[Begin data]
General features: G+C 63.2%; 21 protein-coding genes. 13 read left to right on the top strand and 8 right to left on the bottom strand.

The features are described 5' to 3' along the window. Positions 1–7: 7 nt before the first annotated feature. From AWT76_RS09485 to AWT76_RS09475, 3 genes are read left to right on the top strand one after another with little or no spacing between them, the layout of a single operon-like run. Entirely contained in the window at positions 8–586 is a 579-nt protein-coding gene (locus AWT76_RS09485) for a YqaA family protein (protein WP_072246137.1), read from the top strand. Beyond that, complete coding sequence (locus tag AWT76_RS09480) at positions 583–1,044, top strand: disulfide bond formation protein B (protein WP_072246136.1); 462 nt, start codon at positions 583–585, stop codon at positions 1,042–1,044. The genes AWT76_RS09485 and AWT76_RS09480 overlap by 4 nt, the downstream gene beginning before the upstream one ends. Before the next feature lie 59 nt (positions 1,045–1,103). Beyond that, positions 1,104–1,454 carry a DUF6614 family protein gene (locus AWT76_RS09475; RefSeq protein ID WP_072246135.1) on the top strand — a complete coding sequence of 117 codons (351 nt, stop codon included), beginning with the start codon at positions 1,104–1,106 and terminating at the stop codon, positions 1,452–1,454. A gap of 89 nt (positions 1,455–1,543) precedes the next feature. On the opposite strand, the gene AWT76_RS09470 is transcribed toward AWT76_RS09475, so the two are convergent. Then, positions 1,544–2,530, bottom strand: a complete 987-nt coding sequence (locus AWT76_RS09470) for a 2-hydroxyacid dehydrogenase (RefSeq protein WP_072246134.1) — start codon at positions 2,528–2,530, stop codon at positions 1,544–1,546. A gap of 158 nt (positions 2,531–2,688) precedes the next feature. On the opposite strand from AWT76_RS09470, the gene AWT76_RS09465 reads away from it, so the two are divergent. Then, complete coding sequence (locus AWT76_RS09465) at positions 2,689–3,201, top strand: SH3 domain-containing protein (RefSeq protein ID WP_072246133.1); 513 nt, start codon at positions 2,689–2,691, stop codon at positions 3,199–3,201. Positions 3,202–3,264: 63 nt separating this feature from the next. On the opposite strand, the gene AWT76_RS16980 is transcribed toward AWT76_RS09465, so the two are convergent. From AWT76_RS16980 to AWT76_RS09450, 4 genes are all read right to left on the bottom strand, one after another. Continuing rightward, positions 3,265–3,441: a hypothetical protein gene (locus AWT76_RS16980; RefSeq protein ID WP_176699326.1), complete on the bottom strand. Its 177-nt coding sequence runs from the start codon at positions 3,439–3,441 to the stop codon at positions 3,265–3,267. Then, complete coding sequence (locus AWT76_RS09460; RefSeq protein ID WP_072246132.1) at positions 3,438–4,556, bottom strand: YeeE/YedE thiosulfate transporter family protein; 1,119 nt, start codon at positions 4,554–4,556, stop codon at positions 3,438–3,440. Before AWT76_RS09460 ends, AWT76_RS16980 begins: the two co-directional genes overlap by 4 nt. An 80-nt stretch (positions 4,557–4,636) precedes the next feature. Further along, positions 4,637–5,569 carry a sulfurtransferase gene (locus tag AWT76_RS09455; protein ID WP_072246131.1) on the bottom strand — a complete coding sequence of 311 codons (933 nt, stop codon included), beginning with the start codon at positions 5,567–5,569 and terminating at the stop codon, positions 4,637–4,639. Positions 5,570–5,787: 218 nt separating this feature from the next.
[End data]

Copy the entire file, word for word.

General features: G+C 63.2%; 21 protein-coding genes. 13 read left to right on the top strand and 8 right to left on the bottom strand.

The features are described 5' to 3' along the window. Positions 1–7: 7 nt before the first annotated feature. From AWT76_RS09485 to AWT76_RS09475, 3 genes are read left to right on the top strand one after another with little or no spacing between them, the layout of a single operon-like run. Entirely contained in the window at positions 8–586 is a 579-nt protein-coding gene (locus AWT76_RS09485) for a YqaA family protein (protein WP_072246137.1), read from the top strand. Beyond that, complete coding sequence (locus tag AWT76_RS09480) at positions 583–1,044, top strand: disulfide bond formation protein B (protein WP_072246136.1); 462 nt, start codon at positions 583–585, stop codon at positions 1,042–1,044. The genes AWT76_RS09485 and AWT76_RS09480 overlap by 4 nt, the downstream gene beginning before the upstream one ends. Before the next feature lie 59 nt (positions 1,045–1,103). Beyond that, positions 1,104–1,454 carry a DUF6614 family protein gene (locus AWT76_RS09475; RefSeq protein ID WP_072246135.1) on the top strand — a complete coding sequence of 117 codons (351 nt, stop codon included), beginning with the start codon at positions 1,104–1,106 and terminating at the stop codon, positions 1,452–1,454. A gap of 89 nt (positions 1,455–1,543) precedes the next feature. On the opposite strand, the gene AWT76_RS09470 is transcribed toward AWT76_RS09475, so the two are convergent. Then, positions 1,544–2,530, bottom strand: a complete 987-nt coding sequence (locus AWT76_RS09470) for a 2-hydroxyacid dehydrogenase (RefSeq protein WP_072246134.1) — start codon at positions 2,528–2,530, stop codon at positions 1,544–1,546. A gap of 158 nt (positions 2,531–2,688) precedes the next feature. On the opposite strand from AWT76_RS09470, the gene AWT76_RS09465 reads away from it, so the two are divergent. Then, complete coding sequence (locus AWT76_RS09465) at positions 2,689–3,201, top strand: SH3 domain-containing protein (RefSeq protein ID WP_072246133.1); 513 nt, start codon at positions 2,689–2,691, stop codon at positions 3,199–3,201. Positions 3,202–3,264: 63 nt separating this feature from the next. On the opposite strand, the gene AWT76_RS16980 is transcribed toward AWT76_RS09465, so the two are convergent. From AWT76_RS16980 to AWT76_RS09450, 4 genes are all read right to left on the bottom strand, one after another. Continuing rightward, positions 3,265–3,441: a hypothetical protein gene (locus AWT76_RS16980; RefSeq protein ID WP_176699326.1), complete on the bottom strand. Its 177-nt coding sequence runs from the start codon at positions 3,439–3,441 to the stop codon at positions 3,265–3,267. Then, complete coding sequence (locus AWT76_RS09460; RefSeq protein ID WP_072246132.1) at positions 3,438–4,556, bottom strand: YeeE/YedE thiosulfate transporter family protein; 1,119 nt, start codon at positions 4,554–4,556, stop codon at positions 3,438–3,440. Before AWT76_RS09460 ends, AWT76_RS16980 begins: the two co-directional genes overlap by 4 nt. An 80-nt stretch (positions 4,557–4,636) precedes the next feature. Further along, positions 4,637–5,569 carry a sulfurtransferase gene (locus tag AWT76_RS09455; protein ID WP_072246131.1) on the bottom strand — a complete coding sequence of 311 codons (933 nt, stop codon included), beginning with the start codon at positions 5,567–5,569 and terminating at the stop codon, positions 4,637–4,639. Positions 5,570–5,787: 218 nt separating this feature from the next.